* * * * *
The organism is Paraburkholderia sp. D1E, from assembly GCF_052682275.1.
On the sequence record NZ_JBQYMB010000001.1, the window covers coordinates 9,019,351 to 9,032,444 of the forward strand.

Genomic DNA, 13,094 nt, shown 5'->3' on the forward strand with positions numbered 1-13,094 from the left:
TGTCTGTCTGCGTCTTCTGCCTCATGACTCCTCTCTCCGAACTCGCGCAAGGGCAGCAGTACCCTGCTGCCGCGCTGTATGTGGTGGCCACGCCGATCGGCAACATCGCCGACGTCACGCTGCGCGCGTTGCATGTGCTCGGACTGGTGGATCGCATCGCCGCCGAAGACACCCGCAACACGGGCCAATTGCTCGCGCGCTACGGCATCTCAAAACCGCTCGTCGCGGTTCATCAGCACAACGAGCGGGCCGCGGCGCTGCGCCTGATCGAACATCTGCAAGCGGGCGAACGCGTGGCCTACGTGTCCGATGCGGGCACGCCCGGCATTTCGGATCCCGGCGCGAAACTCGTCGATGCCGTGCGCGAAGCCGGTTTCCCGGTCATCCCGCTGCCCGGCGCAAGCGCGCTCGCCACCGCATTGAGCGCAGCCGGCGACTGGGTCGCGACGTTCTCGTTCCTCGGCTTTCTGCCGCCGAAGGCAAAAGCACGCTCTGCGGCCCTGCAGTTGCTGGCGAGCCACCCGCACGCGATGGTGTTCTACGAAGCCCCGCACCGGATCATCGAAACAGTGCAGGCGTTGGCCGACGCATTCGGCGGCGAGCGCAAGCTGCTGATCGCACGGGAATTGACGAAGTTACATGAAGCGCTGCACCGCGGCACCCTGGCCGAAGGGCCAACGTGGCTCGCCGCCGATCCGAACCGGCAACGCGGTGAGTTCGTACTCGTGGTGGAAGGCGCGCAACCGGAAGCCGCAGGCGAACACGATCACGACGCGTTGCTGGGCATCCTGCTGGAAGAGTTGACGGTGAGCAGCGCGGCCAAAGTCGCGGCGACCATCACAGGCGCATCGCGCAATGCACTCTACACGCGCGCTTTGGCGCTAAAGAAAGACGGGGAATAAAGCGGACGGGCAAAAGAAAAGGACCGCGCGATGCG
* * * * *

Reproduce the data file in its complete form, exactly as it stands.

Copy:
The organism is Paraburkholderia sp. D1E, from assembly GCF_052682275.1.
On the sequence record NZ_JBQYMB010000001.1, the window covers coordinates 9,019,351 to 9,032,444 of the forward strand.

Genomic DNA, 13,094 nt, shown 5'->3' on the forward strand with positions numbered 1-13,094 from the left:
TGTCTGTCTGCGTCTTCTGCCTCATGACTCCTCTCTCCGAACTCGCGCAAGGGCAGCAGTACCCTGCTGCCGCGCTGTATGTGGTGGCCACGCCGATCGGCAACATCGCCGACGTCACGCTGCGCGCGTTGCATGTGCTCGGACTGGTGGATCGCATCGCCGCCGAAGACACCCGCAACACGGGCCAATTGCTCGCGCGCTACGGCATCTCAAAACCGCTCGTCGCGGTTCATCAGCACAACGAGCGGGCCGCGGCGCTGCGCCTGATCGAACATCTGCAAGCGGGCGAACGCGTGGCCTACGTGTCCGATGCGGGCACGCCCGGCATTTCGGATCCCGGCGCGAAACTCGTCGATGCCGTGCGCGAAGCCGGTTTCCCGGTCATCCCGCTGCCCGGCGCAAGCGCGCTCGCCACCGCATTGAGCGCAGCCGGCGACTGGGTCGCGACGTTCTCGTTCCTCGGCTTTCTGCCGCCGAAGGCAAAAGCACGCTCTGCGGCCCTGCAGTTGCTGGCGAGCCACCCGCACGCGATGGTGTTCTACGAAGCCCCGCACCGGATCATCGAAACAGTGCAGGCGTTGGCCGACGCATTCGGCGGCGAGCGCAAGCTGCTGATCGCACGGGAATTGACGAAGTTACATGAAGCGCTGCACCGCGGCACCCTGGCCGAAGGGCCAACGTGGCTCGCCGCCGATCCGAACCGGCAACGCGGTGAGTTCGTACTCGTGGTGGAAGGCGCGCAACCGGAAGCCGCAGGCGAACACGATCACGACGCGTTGCTGGGCATCCTGCTGGAAGAGTTGACGGTGAGCAGCGCGGCCAAAGTCGCGGCGACCATCACAGGCGCATCGCGCAATGCACTCTACACGCGCGCTTTGGCGCTAAAGAAAGACGGGGAATAAAGCGGACGGGCAAAAGAAAAGGACCGCGCGATGCG